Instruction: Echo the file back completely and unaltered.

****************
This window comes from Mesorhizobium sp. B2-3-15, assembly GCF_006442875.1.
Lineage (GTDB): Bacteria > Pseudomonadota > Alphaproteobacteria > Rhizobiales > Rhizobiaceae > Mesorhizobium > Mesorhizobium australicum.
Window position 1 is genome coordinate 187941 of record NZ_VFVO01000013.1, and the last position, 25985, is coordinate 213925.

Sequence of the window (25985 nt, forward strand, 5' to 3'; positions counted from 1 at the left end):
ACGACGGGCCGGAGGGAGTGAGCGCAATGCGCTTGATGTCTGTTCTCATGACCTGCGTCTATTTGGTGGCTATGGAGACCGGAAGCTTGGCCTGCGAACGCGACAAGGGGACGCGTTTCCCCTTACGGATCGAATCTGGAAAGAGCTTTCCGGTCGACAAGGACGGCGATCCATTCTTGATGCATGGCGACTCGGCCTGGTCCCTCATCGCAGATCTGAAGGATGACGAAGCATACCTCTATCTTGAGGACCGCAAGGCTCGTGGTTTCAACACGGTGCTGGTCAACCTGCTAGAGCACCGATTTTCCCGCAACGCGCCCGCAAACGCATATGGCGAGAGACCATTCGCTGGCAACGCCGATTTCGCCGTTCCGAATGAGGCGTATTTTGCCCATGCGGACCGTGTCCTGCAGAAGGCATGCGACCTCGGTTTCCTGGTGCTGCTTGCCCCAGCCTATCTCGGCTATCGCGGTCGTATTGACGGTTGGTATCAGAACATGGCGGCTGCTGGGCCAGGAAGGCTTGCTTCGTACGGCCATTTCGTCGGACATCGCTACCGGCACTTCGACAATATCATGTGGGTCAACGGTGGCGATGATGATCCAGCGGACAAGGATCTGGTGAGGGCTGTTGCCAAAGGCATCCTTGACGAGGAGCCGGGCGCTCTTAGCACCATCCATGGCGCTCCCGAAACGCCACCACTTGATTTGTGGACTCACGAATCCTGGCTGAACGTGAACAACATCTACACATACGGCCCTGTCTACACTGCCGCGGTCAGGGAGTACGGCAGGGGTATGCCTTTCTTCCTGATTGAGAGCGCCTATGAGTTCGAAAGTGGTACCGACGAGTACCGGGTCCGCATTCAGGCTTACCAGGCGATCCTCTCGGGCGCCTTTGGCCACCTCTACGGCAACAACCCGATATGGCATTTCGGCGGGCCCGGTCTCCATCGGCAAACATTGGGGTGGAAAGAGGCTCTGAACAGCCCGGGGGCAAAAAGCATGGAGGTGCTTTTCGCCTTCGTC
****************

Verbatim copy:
This window comes from Mesorhizobium sp. B2-3-15, assembly GCF_006442875.1.
Lineage (GTDB): Bacteria > Pseudomonadota > Alphaproteobacteria > Rhizobiales > Rhizobiaceae > Mesorhizobium > Mesorhizobium australicum.
Window position 1 is genome coordinate 187941 of record NZ_VFVO01000013.1, and the last position, 25985, is coordinate 213925.

Sequence of the window (25985 nt, forward strand, 5' to 3'; positions counted from 1 at the left end):
ACGACGGGCCGGAGGGAGTGAGCGCAATGCGCTTGATGTCTGTTCTCATGACCTGCGTCTATTTGGTGGCTATGGAGACCGGAAGCTTGGCCTGCGAACGCGACAAGGGGACGCGTTTCCCCTTACGGATCGAATCTGGAAAGAGCTTTCCGGTCGACAAGGACGGCGATCCATTCTTGATGCATGGCGACTCGGCCTGGTCCCTCATCGCAGATCTGAAGGATGACGAAGCATACCTCTATCTTGAGGACCGCAAGGCTCGTGGTTTCAACACGGTGCTGGTCAACCTGCTAGAGCACCGATTTTCCCGCAACGCGCCCGCAAACGCATATGGCGAGAGACCATTCGCTGGCAACGCCGATTTCGCCGTTCCGAATGAGGCGTATTTTGCCCATGCGGACCGTGTCCTGCAGAAGGCATGCGACCTCGGTTTCCTGGTGCTGCTTGCCCCAGCCTATCTCGGCTATCGCGGTCGTATTGACGGTTGGTATCAGAACATGGCGGCTGCTGGGCCAGGAAGGCTTGCTTCGTACGGCCATTTCGTCGGACATCGCTACCGGCACTTCGACAATATCATGTGGGTCAACGGTGGCGATGATGATCCAGCGGACAAGGATCTGGTGAGGGCTGTTGCCAAAGGCATCCTTGACGAGGAGCCGGGCGCTCTTAGCACCATCCATGGCGCTCCCGAAACGCCACCACTTGATTTGTGGACTCACGAATCCTGGCTGAACGTGAACAACATCTACACATACGGCCCTGTCTACACTGCCGCGGTCAGGGAGTACGGCAGGGGTATGCCTTTCTTCCTGATTGAGAGCGCCTATGAGTTCGAAAGTGGTACCGACGAGTACCGGGTCCGCATTCAGGCTTACCAGGCGATCCTCTCGGGCGCCTTTGGCCACCTCTACGGCAACAACCCGATATGGCATTTCGGCGGGCCCGGTCTCCATCGGCAAACATTGGGGTGGAAAGAGGCTCTGAACAGCCCGGGGGCAAAAAGCATGGAGGTGCTTTTCGCCTTCGTC